Monday, June 20, 2005

The Goal, by Goldratt and Cox

The Goal: A Process of Ongoing Improvement, by Eliyahu M. Goldratt and Jeff Cox

Unlike most management books, instead of being a collection of anecdotes told to support a central premise, this one is a novel—a true tale of fiction. (While bookstores probably shelve this with the other business texts, my local library puts it in the fiction section which probably reduces the chances of browsing across it.) The Goal tells the story of a plant manager that takes an underperforming factory and turns it into the market leader. The business value comes from examining how and why this was able to happen. There is also a side-story about how the manager saves his marriage that I suppose is supposed to parallel the success of the plant, but I found this distracting and unneeded.

I suspect that various people will take away different things from this book, which is a good indication of why it is so popular. For me, this reinforced my belief that understanding priorities is one of the most useful (and under-used) tools that we can use to make decisions. The goal of the plant is to make money, but instead of being measured by how much money it generates, it is measured by the cost to operate the various internal machinery. Once the hero and his team realize this, they change their priorities to emphasize total throughput instead of making the individual steps more efficient. A sort of “the good of the many outweighs the good of the few” moment. The chapters where we are taken through an example of why point optimizations don’t equal overall improvements were particularly interesting, if a bit contrived. The context is watching a single-file line of hikers and examining why the gaps between them expand and contract at different rates. The boys are named in alphabetical order (Andy, Ben, Chuck, Dave, and Evan) which for some reason I found jarring in a supposed novel.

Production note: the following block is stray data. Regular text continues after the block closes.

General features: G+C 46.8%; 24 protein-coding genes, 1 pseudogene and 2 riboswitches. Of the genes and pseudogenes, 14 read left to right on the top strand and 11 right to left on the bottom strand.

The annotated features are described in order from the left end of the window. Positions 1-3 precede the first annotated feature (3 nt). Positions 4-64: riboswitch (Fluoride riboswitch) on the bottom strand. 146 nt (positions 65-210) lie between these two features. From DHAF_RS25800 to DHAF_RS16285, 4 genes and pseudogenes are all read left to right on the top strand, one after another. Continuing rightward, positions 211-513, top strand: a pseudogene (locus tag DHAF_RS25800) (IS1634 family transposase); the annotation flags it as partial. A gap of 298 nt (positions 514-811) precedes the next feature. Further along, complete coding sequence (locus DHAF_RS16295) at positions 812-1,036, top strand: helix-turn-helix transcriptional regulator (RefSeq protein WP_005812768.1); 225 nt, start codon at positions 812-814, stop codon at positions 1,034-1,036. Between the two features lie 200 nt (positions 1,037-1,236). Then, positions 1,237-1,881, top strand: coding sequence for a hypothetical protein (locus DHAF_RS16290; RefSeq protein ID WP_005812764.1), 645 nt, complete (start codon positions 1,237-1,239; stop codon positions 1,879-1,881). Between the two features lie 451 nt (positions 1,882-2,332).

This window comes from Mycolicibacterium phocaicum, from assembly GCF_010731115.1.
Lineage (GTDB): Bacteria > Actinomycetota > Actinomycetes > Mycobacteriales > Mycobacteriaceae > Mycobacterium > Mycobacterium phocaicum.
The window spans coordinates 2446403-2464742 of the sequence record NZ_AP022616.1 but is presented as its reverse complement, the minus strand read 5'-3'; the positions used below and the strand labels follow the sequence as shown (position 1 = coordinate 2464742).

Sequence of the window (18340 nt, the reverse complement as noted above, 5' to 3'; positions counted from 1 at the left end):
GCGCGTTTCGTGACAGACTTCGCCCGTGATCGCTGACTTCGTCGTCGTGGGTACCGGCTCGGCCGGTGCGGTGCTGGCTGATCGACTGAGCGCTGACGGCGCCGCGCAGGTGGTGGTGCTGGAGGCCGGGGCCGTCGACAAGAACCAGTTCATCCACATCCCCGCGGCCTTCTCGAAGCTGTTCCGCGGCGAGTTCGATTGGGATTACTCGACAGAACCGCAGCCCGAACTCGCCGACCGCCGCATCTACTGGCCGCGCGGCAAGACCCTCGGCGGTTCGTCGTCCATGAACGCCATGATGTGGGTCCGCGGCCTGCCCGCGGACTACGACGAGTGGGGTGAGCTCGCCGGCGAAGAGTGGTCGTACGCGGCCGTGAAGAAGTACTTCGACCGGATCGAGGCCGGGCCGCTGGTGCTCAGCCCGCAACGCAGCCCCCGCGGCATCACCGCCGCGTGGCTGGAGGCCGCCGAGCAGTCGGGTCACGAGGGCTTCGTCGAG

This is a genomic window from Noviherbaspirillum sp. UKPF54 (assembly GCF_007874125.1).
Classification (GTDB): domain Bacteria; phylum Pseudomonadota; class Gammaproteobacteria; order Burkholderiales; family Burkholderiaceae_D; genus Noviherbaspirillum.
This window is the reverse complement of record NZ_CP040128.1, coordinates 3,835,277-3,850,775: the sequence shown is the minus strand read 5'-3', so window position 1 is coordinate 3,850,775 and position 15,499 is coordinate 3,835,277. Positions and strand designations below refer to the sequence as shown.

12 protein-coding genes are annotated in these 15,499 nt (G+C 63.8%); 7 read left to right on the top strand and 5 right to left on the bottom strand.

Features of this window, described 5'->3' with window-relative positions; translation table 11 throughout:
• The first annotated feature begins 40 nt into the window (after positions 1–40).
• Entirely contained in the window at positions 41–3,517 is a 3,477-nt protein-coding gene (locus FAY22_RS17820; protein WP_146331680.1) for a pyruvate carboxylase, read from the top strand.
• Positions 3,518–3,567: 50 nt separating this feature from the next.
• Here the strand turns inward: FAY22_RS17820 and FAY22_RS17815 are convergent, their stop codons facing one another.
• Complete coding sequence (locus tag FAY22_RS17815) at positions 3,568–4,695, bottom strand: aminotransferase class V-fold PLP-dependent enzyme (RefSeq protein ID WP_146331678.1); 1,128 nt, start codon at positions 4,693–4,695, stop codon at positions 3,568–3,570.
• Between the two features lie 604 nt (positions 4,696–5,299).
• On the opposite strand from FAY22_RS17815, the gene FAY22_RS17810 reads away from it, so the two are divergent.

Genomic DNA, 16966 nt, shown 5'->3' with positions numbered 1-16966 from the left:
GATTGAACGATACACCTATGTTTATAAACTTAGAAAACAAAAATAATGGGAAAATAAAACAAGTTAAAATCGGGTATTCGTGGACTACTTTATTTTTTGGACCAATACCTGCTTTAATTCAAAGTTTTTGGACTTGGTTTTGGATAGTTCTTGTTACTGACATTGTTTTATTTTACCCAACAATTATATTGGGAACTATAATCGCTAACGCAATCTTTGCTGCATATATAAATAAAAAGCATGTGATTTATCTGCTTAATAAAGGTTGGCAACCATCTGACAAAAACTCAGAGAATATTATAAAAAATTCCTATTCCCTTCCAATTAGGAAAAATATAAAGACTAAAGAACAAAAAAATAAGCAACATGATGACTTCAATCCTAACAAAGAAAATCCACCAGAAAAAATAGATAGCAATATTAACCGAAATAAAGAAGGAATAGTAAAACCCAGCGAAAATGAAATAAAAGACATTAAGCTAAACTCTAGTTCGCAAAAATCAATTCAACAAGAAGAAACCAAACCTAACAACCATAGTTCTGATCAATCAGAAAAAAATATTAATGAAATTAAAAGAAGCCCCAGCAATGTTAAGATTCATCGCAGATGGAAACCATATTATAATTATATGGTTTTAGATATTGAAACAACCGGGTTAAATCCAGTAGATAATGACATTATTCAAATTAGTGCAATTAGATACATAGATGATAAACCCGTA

While Tom Clancy doesn’t have much to worry about, I found a novel to be a refreshing approach for discussing what is pretty dry topic. I’d recommend this to anyone that is trying to understand how decisions should get made or how to improve a process. If you are just looking for an entertaining story, though, I’d keep looking.

First Sentence:
I come through the gate this morning at 7:30 and I can see it from across the lot: the crimson Mercedes.


Anonymous said...

An accounting professor at Texas A&M and two of his colleagues have written a novel to teach accounting. I haven't read it, though.

Klobetime said...

Looks interesting. I added it to my wish list, even if it was written by aggies!

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